Appointed As

School of Historical, Philosophical and Religious Studies


ACLS Emerging Voices Fellowships program


Arizona State University

PhD Field of Study

PhD, History, University at Buffalo, State University of New York

Dissertation Abstract

"Wet Nursing, Urban Domestic Economies, and the Intimate Politics of Inequity in the Anglo-Atlantic, 1750-1815"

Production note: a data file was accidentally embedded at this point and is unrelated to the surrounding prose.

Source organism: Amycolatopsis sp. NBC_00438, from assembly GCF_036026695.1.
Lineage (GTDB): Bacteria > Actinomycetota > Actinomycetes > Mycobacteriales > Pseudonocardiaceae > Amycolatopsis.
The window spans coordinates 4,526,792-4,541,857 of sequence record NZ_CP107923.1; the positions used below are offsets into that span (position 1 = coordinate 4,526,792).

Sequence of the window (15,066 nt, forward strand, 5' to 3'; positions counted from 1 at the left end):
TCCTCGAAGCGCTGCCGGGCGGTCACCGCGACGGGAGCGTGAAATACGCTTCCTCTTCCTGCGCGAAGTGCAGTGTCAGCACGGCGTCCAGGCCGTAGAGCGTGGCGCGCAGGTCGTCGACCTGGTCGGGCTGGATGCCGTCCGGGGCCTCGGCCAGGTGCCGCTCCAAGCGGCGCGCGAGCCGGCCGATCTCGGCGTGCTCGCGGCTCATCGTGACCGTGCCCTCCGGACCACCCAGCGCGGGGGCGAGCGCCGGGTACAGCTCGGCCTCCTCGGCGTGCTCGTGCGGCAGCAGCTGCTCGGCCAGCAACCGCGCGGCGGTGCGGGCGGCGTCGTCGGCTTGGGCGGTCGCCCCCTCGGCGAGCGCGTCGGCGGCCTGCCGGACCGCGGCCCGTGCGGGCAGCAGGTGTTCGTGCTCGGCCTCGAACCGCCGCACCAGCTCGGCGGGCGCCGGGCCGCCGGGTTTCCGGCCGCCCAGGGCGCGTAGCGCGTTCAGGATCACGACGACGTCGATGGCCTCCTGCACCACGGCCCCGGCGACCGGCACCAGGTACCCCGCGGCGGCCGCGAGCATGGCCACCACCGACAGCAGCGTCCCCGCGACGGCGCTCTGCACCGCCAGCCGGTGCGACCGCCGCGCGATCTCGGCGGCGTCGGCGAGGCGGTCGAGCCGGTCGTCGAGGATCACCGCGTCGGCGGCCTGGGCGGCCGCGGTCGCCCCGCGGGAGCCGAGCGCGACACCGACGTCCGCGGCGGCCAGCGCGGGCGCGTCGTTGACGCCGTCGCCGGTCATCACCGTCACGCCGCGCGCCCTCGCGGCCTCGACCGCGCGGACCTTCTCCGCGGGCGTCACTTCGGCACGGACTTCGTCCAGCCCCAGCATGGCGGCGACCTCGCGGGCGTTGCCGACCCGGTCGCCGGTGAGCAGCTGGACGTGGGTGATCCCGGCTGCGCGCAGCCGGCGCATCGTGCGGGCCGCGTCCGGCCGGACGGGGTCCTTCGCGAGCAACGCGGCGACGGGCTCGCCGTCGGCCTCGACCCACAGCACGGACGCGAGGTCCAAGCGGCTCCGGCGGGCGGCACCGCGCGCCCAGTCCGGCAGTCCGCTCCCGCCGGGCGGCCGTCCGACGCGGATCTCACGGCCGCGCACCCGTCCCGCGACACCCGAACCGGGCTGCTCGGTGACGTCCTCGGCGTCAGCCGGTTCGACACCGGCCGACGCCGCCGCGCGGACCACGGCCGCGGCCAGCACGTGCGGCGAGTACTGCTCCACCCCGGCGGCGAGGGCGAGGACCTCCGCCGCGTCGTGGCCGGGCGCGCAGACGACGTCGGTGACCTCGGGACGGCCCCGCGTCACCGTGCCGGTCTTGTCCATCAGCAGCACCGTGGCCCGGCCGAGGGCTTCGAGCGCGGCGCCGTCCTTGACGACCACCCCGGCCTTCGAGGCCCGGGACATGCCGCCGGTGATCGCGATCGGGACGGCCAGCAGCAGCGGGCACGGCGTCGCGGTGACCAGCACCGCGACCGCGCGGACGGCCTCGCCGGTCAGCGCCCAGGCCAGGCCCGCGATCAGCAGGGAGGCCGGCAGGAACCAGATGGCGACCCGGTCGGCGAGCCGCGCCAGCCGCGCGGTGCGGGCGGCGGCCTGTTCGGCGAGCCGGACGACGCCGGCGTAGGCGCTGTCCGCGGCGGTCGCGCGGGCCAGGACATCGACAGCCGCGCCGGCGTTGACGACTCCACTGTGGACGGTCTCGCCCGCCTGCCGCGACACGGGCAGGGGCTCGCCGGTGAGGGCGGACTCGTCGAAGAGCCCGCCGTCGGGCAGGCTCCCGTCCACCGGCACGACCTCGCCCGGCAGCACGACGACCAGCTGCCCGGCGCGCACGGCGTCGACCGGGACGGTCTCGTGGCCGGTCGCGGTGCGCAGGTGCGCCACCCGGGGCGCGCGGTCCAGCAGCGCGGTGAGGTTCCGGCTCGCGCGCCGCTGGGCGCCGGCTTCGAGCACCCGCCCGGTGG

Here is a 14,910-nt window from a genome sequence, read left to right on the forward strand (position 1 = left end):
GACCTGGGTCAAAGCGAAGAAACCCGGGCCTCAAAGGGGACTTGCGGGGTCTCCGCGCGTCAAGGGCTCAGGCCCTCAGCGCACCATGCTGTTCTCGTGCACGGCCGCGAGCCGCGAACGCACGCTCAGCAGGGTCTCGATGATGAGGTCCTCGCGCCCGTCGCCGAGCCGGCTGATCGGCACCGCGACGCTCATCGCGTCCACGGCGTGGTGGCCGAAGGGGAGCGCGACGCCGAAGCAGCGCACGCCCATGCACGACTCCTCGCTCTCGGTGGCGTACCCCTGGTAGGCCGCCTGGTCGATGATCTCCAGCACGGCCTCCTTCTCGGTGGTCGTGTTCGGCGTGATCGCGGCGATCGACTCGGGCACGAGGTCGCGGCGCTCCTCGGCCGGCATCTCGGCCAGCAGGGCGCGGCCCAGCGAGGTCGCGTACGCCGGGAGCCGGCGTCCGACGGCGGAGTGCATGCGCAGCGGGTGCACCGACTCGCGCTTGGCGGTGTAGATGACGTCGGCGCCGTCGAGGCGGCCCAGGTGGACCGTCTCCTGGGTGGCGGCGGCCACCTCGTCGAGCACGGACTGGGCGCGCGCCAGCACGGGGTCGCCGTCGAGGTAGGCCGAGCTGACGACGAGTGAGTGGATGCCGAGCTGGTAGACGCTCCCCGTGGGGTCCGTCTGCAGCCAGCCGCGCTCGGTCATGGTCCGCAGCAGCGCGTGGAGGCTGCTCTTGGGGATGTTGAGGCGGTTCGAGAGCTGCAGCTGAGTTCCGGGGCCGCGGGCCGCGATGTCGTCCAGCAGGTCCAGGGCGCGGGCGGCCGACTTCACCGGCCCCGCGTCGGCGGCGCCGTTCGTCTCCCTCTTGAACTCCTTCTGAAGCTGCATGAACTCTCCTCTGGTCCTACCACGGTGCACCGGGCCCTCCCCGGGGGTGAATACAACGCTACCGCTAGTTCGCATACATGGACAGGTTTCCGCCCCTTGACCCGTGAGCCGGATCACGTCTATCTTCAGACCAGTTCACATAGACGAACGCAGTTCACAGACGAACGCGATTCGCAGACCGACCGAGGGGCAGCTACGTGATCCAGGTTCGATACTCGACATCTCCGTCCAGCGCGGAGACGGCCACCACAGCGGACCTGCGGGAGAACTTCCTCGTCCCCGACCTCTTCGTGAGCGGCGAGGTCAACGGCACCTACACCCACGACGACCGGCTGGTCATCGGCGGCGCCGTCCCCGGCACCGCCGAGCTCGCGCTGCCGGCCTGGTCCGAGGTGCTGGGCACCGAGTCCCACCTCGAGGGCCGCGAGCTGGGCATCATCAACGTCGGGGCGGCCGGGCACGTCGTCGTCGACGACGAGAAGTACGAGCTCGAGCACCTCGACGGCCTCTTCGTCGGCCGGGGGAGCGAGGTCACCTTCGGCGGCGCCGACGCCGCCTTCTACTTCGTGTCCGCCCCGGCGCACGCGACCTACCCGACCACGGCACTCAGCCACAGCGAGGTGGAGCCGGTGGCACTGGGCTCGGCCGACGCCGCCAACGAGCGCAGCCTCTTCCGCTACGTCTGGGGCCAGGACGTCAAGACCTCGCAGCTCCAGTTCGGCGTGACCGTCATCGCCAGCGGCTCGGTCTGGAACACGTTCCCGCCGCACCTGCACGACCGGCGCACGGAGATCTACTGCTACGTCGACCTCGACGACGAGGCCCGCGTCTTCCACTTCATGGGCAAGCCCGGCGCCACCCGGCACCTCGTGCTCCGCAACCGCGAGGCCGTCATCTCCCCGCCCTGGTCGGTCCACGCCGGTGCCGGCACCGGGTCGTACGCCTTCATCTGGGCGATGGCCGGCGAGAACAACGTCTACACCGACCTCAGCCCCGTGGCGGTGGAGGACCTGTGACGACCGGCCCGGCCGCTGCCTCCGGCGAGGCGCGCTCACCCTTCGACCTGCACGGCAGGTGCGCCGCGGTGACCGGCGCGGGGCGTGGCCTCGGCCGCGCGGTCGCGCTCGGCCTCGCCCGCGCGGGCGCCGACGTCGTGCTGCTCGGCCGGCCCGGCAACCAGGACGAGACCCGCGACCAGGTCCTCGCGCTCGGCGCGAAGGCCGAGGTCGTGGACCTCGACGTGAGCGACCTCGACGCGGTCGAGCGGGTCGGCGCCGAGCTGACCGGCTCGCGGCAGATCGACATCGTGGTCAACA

This dissertation explores the process of class- and race-formation within the private homes of the respectable classes and those who aspired to respectability in late-eighteenth-century London and Philadelphia. It finds that live-in wet nursing and sentimental motherhood were not at odds, rather, the two were tools used by aspirational classes to achieve social distinction. Initially, sentimental motherhood was wielded by middling and aspirational classes against hereditary elites. People used new modes of servant-hunting and place-finding that destabilized the institution of wet nursing and established media literacy as integral to domestic labor negotiations. In Philadelphia, wet nursing was conflated with care work by bonded laborers and occupied an important place in quickly forming racial hierarchies. In London, wet nurses became increasingly subject to the criteria of live-in domestics despite their unique circumstances. As the respectable classes gained influence on both sides of the Atlantic, they used it to formulate structural and ideological limitations on the lives of poor mothers. The systematic devaluation of the maternal labors of the poor allowed the respectable classes to enforce mother-infant separation of the poor in order to achieve the wet nurse arrangements they desired. Respectable London families served as references for petitioners to the London Foundling Hospital whereby they systematically executed mother-infant separation among the poor. In Philadelphia, this process was executed piece-meal by the Philadelphia Almshouse and Overseers of the Poor. This was complicated by fears of racial mixing and the unwelcome burden of mixed race bastards on Philadelphia taxpayers. As the wet nurse trade changed, home medical guides increasingly portrayed wet nurses’ bodies as sites whereby venereal disease, racial mixing, or hereditary disease might disrupt the integrity of respectable families. Wet nurses were, therefore, subject to routine bodily examinations, which gave householders the opportunity to witness and postulate on theories of human difference.